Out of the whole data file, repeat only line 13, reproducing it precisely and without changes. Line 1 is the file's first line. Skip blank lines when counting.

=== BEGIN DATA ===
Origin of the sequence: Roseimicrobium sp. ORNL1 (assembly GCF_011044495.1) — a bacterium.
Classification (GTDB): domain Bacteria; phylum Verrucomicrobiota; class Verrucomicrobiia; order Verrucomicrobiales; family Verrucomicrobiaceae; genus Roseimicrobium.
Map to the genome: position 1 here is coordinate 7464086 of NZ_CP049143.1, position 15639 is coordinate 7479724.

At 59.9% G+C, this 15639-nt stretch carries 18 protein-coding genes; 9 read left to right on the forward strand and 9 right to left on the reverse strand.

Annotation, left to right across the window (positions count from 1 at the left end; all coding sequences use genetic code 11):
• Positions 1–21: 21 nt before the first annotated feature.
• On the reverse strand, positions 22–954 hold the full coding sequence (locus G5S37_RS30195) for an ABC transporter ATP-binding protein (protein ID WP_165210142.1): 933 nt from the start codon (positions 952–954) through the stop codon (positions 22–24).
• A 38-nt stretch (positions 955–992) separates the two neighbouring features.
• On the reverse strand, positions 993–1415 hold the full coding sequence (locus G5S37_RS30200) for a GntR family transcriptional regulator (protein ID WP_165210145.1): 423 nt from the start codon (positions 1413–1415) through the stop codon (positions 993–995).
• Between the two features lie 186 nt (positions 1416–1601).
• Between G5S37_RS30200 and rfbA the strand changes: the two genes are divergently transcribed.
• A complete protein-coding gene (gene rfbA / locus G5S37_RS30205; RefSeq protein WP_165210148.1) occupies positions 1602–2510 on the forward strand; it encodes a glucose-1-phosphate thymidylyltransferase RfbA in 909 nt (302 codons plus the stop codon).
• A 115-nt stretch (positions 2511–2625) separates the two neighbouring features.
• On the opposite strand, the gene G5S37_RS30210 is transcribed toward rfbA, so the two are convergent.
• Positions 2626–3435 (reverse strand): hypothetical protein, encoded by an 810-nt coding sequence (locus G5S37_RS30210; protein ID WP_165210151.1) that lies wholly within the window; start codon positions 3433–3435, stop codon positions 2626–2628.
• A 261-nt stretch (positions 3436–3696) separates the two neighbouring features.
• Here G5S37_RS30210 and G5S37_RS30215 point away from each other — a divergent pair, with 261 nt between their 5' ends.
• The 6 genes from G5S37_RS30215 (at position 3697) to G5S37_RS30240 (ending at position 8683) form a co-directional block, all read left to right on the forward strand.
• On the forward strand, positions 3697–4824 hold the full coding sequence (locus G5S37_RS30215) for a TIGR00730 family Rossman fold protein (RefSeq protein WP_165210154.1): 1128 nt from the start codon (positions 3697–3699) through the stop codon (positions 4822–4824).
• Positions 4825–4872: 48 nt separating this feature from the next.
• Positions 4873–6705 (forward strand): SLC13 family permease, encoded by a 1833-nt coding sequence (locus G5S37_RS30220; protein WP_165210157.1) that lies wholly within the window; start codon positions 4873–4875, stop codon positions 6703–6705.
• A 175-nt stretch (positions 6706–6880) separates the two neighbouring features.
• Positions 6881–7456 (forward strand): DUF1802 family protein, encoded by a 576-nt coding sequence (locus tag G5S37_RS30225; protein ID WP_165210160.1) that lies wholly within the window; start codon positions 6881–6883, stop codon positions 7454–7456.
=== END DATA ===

• A 115-nt stretch (positions 2511–2625) separates the two neighbouring features.